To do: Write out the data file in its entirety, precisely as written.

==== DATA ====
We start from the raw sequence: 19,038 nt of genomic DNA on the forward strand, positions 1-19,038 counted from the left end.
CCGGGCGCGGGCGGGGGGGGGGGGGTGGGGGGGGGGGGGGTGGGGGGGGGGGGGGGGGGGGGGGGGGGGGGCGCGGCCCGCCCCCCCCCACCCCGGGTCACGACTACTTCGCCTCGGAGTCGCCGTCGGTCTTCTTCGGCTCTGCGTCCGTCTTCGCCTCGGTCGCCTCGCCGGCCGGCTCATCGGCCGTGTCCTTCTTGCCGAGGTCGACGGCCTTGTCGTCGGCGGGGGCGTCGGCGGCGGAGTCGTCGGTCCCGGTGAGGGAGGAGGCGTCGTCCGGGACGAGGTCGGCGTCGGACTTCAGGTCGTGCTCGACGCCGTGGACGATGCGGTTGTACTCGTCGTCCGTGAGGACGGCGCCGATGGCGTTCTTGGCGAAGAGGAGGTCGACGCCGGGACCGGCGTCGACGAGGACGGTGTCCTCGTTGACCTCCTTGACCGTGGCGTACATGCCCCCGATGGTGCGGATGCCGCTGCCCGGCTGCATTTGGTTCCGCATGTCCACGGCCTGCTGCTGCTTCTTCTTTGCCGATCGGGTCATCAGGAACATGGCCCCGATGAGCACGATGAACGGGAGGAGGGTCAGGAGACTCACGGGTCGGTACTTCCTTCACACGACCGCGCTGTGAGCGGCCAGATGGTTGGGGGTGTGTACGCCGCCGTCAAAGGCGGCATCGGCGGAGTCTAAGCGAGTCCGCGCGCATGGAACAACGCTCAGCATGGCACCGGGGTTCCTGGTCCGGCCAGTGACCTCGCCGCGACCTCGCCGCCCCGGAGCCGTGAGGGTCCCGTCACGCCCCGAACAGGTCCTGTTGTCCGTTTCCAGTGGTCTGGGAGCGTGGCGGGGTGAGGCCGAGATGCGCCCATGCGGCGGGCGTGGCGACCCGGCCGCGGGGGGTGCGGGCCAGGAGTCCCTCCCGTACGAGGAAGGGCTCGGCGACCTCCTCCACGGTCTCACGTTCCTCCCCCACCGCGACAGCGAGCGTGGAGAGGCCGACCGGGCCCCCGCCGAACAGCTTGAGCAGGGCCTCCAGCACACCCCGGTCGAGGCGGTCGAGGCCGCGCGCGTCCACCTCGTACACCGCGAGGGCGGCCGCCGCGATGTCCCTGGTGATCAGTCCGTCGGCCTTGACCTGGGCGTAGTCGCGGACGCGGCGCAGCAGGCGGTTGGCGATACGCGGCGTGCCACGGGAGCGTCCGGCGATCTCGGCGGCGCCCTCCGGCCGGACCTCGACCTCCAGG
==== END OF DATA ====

We start from the raw sequence: 19,038 nt of genomic DNA on the forward strand, positions 1-19,038 counted from the left end.
CCGGGCGCGGGCGGGGGGGGGGGGGTGGGGGGGGGGGGGGTGGGGGGGGGGGGGGGGGGGGGGGGGGGGGGCGCGGCCCGCCCCCCCCCACCCCGGGTCACGACTACTTCGCCTCGGAGTCGCCGTCGGTCTTCTTCGGCTCTGCGTCCGTCTTCGCCTCGGTCGCCTCGCCGGCCGGCTCATCGGCCGTGTCCTTCTTGCCGAGGTCGACGGCCTTGTCGTCGGCGGGGGCGTCGGCGGCGGAGTCGTCGGTCCCGGTGAGGGAGGAGGCGTCGTCCGGGACGAGGTCGGCGTCGGACTTCAGGTCGTGCTCGACGCCGTGGACGATGCGGTTGTACTCGTCGTCCGTGAGGACGGCGCCGATGGCGTTCTTGGCGAAGAGGAGGTCGACGCCGGGACCGGCGTCGACGAGGACGGTGTCCTCGTTGACCTCCTTGACCGTGGCGTACATGCCCCCGATGGTGCGGATGCCGCTGCCCGGCTGCATTTGGTTCCGCATGTCCACGGCCTGCTGCTGCTTCTTCTTTGCCGATCGGGTCATCAGGAACATGGCCCCGATGAGCACGATGAACGGGAGGAGGGTCAGGAGACTCACGGGTCGGTACTTCCTTCACACGACCGCGCTGTGAGCGGCCAGATGGTTGGGGGTGTGTACGCCGCCGTCAAAGGCGGCATCGGCGGAGTCTAAGCGAGTCCGCGCGCATGGAACAACGCTCAGCATGGCACCGGGGTTCCTGGTCCGGCCAGTGACCTCGCCGCGACCTCGCCGCCCCGGAGCCGTGAGGGTCCCGTCACGCCCCGAACAGGTCCTGTTGTCCGTTTCCAGTGGTCTGGGAGCGTGGCGGGGTGAGGCCGAGATGCGCCCATGCGGCGGGCGTGGCGACCCGGCCGCGGGGGGTGCGGGCCAGGAGTCCCTCCCGTACGAGGAAGGGCTCGGCGACCTCCTCCACGGTCTCACGTTCCTCCCCCACCGCGACAGCGAGCGTGGAGAGGCCGACCGGGCCCCCGCCGAACAGCTTGAGCAGGGCCTCCAGCACACCCCGGTCGAGGCGGTCGAGGCCGCGCGCGTCCACCTCGTACACCGCGAGGGCGGCCGCCGCGATGTCCCTGGTGATCAGTCCGTCGGCCTTGACCTGGGCGTAGTCGCGGACGCGGCGCAGCAGGCGGTTGGCGATACGCGGCGTGCCACGGGAGCGTCCGGCGATCTCGGCGGCGCCCTCCGGCCGGACCTCGACCTCCAGG